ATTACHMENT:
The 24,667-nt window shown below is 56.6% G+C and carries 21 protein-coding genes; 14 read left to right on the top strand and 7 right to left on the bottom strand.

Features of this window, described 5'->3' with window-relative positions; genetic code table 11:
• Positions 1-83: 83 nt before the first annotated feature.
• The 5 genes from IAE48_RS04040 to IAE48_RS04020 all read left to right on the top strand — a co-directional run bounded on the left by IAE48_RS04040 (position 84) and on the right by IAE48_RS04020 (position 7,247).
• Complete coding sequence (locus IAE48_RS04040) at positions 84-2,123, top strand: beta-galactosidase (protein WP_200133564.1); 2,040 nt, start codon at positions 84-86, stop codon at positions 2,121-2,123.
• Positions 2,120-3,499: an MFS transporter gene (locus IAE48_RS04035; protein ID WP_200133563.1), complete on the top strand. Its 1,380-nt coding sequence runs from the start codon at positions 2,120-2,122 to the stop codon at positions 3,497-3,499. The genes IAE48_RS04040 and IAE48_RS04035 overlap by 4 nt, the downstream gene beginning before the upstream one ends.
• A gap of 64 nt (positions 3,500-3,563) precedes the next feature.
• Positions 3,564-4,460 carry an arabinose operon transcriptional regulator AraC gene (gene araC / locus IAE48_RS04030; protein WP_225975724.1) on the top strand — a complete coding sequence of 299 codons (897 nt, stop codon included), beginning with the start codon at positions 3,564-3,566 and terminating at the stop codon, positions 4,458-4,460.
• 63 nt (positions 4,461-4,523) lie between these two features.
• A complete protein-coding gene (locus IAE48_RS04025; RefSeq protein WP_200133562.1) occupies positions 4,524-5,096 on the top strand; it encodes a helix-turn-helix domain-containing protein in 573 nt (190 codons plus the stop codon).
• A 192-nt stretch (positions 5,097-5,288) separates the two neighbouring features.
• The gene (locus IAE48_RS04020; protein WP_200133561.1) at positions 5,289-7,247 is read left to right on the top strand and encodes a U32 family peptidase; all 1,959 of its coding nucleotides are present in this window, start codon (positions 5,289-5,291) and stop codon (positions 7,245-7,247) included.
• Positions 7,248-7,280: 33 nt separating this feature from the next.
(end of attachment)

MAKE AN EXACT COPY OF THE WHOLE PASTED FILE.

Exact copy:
The 24,667-nt window shown below is 56.6% G+C and carries 21 protein-coding genes; 14 read left to right on the top strand and 7 right to left on the bottom strand.

Features of this window, described 5'->3' with window-relative positions; genetic code table 11:
• Positions 1-83: 83 nt before the first annotated feature.
• The 5 genes from IAE48_RS04040 to IAE48_RS04020 all read left to right on the top strand — a co-directional run bounded on the left by IAE48_RS04040 (position 84) and on the right by IAE48_RS04020 (position 7,247).
• Complete coding sequence (locus IAE48_RS04040) at positions 84-2,123, top strand: beta-galactosidase (protein WP_200133564.1); 2,040 nt, start codon at positions 84-86, stop codon at positions 2,121-2,123.
• Positions 2,120-3,499: an MFS transporter gene (locus IAE48_RS04035; protein ID WP_200133563.1), complete on the top strand. Its 1,380-nt coding sequence runs from the start codon at positions 2,120-2,122 to the stop codon at positions 3,497-3,499. The genes IAE48_RS04040 and IAE48_RS04035 overlap by 4 nt, the downstream gene beginning before the upstream one ends.
• A gap of 64 nt (positions 3,500-3,563) precedes the next feature.
• Positions 3,564-4,460 carry an arabinose operon transcriptional regulator AraC gene (gene araC / locus IAE48_RS04030; protein WP_225975724.1) on the top strand — a complete coding sequence of 299 codons (897 nt, stop codon included), beginning with the start codon at positions 3,564-3,566 and terminating at the stop codon, positions 4,458-4,460.
• 63 nt (positions 4,461-4,523) lie between these two features.
• A complete protein-coding gene (locus IAE48_RS04025; RefSeq protein WP_200133562.1) occupies positions 4,524-5,096 on the top strand; it encodes a helix-turn-helix domain-containing protein in 573 nt (190 codons plus the stop codon).
• A 192-nt stretch (positions 5,097-5,288) separates the two neighbouring features.
• The gene (locus IAE48_RS04020; protein WP_200133561.1) at positions 5,289-7,247 is read left to right on the top strand and encodes a U32 family peptidase; all 1,959 of its coding nucleotides are present in this window, start codon (positions 5,289-5,291) and stop codon (positions 7,245-7,247) included.
• Positions 7,248-7,280: 33 nt separating this feature from the next.